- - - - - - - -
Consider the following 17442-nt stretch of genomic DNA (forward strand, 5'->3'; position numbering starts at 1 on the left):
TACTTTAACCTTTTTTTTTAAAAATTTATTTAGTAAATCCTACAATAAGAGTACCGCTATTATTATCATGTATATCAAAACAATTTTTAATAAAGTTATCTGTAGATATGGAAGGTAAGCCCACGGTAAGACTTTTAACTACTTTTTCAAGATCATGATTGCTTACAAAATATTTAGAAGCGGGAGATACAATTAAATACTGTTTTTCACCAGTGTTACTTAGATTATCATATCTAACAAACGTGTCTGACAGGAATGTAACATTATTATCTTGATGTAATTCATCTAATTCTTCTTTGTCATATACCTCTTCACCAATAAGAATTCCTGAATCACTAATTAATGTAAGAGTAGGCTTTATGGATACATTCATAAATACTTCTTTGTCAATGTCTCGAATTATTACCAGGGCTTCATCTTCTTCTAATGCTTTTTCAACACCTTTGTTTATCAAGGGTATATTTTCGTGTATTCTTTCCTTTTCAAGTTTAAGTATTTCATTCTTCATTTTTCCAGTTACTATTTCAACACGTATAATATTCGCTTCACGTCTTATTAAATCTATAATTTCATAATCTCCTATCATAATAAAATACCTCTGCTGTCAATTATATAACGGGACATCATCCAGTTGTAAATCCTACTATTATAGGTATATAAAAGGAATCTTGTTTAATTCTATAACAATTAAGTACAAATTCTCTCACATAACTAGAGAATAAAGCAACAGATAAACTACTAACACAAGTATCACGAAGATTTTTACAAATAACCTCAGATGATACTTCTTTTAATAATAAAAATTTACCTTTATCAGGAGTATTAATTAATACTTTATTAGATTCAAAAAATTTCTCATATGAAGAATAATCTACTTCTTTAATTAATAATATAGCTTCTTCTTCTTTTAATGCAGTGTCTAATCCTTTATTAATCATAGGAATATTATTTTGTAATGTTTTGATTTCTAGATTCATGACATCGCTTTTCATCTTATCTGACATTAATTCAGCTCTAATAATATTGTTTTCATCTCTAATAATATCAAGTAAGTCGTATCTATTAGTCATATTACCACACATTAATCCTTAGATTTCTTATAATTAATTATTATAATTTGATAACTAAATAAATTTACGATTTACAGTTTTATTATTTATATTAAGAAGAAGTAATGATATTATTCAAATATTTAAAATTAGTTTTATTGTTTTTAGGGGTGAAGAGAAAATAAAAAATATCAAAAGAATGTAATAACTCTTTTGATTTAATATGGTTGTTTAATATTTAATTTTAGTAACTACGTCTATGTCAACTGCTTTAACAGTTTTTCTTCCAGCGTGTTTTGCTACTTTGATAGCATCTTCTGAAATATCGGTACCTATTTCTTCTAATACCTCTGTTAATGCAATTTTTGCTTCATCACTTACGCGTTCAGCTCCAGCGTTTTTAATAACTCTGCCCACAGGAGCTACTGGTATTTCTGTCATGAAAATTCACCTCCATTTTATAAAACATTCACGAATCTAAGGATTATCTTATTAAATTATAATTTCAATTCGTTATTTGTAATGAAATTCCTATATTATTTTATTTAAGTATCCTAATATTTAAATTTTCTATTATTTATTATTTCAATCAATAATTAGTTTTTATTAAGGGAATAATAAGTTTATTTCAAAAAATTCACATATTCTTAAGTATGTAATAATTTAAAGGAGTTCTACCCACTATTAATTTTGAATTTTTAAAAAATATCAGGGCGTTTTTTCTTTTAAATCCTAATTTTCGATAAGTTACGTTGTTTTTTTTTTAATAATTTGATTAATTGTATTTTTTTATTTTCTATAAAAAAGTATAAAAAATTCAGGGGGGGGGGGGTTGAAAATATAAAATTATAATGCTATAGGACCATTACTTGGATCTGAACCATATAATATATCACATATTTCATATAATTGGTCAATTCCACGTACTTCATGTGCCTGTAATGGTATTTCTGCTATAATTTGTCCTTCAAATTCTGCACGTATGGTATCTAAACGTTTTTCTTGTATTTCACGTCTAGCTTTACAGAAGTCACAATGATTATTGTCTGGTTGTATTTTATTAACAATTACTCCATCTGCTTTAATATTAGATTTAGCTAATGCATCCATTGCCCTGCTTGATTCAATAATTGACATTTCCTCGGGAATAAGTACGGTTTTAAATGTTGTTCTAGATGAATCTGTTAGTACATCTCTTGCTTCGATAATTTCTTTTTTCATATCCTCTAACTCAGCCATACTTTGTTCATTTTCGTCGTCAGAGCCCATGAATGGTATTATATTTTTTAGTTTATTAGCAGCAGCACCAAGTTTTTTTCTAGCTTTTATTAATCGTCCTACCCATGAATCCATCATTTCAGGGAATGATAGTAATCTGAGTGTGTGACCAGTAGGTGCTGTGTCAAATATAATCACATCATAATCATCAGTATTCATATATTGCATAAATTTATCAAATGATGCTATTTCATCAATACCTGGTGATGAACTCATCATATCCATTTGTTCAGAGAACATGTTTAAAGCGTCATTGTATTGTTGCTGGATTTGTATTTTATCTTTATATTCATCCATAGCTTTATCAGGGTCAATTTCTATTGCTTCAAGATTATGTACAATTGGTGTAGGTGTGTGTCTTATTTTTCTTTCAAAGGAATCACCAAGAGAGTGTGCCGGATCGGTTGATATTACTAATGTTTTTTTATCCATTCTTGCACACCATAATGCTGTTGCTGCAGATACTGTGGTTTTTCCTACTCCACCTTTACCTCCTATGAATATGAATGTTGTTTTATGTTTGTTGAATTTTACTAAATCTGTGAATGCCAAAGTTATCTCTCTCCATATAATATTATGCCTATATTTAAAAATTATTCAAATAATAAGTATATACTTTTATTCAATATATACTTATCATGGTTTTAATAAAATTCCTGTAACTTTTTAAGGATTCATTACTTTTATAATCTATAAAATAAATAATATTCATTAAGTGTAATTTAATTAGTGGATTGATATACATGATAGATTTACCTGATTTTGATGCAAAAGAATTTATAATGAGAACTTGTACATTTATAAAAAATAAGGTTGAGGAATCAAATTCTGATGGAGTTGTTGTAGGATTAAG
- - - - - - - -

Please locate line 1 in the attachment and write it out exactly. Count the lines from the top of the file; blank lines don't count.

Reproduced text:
Consider the following 17442-nt stretch of genomic DNA (forward strand, 5'->3'; position numbering starts at 1 on the left):